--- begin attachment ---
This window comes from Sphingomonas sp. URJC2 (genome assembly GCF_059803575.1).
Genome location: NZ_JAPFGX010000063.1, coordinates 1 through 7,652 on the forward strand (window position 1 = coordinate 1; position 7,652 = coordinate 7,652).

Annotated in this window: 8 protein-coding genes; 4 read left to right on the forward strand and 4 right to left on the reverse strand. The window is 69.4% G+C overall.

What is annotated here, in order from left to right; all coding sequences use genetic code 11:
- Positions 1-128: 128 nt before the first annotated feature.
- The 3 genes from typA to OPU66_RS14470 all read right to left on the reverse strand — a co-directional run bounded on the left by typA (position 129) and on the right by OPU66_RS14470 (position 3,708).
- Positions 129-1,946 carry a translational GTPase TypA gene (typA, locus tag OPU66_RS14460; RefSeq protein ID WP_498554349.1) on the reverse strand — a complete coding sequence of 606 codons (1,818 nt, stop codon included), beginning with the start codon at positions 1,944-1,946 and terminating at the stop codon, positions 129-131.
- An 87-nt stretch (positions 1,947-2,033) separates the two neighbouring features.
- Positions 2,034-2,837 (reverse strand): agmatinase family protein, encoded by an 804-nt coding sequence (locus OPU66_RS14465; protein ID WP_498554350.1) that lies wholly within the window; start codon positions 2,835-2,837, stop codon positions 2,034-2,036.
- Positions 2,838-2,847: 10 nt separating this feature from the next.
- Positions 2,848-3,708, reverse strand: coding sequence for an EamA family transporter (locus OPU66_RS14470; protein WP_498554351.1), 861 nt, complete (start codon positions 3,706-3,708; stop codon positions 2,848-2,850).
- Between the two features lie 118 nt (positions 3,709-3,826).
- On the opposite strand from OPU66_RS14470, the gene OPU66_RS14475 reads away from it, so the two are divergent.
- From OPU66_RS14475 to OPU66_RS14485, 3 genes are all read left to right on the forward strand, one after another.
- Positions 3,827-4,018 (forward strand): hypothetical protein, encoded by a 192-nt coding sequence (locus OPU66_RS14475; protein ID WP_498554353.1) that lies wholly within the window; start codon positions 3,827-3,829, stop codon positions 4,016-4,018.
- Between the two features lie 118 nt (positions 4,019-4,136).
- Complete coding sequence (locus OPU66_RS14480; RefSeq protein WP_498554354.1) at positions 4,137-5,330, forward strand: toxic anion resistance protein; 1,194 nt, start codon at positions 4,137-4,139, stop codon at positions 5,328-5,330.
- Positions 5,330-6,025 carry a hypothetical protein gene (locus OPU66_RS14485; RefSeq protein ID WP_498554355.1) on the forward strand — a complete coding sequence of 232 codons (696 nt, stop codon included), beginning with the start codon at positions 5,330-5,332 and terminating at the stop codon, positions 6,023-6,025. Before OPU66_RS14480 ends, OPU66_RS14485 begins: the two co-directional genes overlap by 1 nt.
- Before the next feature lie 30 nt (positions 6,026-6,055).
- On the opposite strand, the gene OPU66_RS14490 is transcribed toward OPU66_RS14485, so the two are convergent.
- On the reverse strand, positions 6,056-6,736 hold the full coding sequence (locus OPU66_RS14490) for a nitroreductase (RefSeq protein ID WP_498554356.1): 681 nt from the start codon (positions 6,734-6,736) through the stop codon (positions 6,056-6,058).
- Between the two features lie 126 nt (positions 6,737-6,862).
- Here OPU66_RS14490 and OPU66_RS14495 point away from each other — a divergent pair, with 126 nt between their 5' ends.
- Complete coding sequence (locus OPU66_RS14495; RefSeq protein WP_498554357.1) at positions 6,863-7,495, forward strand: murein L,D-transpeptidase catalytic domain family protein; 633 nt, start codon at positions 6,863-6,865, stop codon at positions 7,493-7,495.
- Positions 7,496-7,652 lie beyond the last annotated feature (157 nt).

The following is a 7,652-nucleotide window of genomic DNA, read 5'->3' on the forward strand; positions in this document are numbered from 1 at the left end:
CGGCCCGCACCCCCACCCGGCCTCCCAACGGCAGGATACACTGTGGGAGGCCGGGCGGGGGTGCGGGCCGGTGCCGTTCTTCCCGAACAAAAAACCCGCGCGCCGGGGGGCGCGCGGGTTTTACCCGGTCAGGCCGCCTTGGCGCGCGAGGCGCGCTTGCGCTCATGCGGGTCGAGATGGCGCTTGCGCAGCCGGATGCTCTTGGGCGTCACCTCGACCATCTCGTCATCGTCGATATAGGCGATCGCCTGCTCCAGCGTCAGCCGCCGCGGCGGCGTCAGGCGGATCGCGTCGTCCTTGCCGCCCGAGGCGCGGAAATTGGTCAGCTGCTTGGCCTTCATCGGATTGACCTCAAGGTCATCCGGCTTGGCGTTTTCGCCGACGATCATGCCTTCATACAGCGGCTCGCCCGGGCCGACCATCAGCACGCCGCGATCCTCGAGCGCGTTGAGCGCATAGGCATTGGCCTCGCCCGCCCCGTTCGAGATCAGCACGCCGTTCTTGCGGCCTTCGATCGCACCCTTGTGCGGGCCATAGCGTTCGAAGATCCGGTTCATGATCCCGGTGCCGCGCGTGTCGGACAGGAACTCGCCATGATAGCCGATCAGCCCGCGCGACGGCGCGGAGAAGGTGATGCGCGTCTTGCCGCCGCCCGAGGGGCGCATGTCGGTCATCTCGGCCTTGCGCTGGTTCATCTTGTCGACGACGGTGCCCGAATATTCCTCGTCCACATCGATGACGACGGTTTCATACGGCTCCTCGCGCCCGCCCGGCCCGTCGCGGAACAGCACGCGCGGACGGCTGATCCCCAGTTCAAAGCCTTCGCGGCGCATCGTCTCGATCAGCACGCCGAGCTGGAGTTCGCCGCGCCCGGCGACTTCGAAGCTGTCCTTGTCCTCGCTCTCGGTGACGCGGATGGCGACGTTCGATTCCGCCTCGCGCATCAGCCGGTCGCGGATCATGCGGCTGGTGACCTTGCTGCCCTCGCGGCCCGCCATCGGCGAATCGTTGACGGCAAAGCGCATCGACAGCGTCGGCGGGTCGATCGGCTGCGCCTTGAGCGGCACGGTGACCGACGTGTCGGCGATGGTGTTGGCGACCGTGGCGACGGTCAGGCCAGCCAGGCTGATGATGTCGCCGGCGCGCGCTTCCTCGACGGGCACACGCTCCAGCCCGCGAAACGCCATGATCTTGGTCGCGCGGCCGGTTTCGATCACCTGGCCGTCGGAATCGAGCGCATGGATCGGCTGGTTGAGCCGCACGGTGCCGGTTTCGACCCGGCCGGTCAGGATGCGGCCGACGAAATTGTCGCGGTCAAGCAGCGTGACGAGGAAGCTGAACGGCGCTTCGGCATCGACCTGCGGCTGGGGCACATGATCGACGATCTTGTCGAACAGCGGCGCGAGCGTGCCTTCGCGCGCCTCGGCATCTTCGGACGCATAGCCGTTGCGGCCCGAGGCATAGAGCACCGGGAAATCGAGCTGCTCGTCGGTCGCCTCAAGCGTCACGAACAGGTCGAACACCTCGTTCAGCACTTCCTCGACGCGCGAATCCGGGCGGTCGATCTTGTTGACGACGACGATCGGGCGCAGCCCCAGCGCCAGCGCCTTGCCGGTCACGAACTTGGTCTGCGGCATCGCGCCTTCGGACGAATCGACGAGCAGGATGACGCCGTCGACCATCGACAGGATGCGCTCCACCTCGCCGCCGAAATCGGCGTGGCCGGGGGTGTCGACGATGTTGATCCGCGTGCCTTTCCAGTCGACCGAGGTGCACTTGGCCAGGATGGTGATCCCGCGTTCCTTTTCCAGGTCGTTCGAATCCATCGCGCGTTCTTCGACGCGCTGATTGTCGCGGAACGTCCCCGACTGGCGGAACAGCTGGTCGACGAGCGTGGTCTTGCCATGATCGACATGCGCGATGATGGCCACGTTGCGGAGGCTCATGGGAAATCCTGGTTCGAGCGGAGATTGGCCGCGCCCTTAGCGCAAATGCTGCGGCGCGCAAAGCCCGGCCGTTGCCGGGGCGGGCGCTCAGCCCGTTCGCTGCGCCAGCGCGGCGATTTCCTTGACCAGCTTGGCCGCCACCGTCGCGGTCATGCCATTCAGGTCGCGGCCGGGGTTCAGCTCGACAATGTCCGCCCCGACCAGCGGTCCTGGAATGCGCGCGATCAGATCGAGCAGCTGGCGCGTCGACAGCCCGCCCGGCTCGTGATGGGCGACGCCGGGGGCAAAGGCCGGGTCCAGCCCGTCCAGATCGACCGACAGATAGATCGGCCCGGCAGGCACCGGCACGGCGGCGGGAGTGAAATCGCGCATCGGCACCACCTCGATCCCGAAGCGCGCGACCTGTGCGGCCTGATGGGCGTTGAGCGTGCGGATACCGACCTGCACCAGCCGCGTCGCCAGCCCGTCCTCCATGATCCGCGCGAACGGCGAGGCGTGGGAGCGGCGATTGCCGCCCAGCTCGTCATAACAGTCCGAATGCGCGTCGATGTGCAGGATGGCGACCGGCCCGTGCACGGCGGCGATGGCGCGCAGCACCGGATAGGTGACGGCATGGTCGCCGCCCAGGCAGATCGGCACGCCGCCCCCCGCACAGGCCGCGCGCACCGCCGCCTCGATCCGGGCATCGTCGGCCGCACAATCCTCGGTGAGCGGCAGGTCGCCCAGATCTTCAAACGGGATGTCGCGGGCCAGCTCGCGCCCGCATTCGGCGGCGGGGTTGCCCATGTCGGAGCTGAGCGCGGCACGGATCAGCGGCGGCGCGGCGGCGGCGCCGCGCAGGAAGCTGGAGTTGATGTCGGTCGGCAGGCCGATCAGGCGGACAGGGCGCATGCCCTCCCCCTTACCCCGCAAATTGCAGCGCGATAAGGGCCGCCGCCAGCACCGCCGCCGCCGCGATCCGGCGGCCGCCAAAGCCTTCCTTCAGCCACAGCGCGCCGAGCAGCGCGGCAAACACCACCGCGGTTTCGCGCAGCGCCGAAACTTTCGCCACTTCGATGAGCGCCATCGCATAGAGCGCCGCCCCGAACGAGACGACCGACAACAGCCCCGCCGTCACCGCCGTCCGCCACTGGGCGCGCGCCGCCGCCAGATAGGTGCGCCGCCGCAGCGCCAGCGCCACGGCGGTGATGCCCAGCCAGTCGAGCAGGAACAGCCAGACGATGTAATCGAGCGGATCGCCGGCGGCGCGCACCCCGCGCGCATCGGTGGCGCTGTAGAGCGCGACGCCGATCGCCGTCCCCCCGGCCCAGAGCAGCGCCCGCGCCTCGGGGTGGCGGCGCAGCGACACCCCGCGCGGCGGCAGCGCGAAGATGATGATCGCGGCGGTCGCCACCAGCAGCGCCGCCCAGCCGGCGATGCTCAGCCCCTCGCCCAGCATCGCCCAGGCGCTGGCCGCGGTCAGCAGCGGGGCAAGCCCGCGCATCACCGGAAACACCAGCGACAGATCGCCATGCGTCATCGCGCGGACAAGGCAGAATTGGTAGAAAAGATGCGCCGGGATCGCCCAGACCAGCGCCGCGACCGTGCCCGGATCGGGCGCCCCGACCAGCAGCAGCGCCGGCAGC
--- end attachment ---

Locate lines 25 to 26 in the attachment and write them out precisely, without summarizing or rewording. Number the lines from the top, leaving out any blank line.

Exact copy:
- Positions 7,496-7,652 lie beyond the last annotated feature (157 nt).

The following is a 7,652-nucleotide window of genomic DNA, read 5'->3' on the forward strand; positions in this document are numbered from 1 at the left end: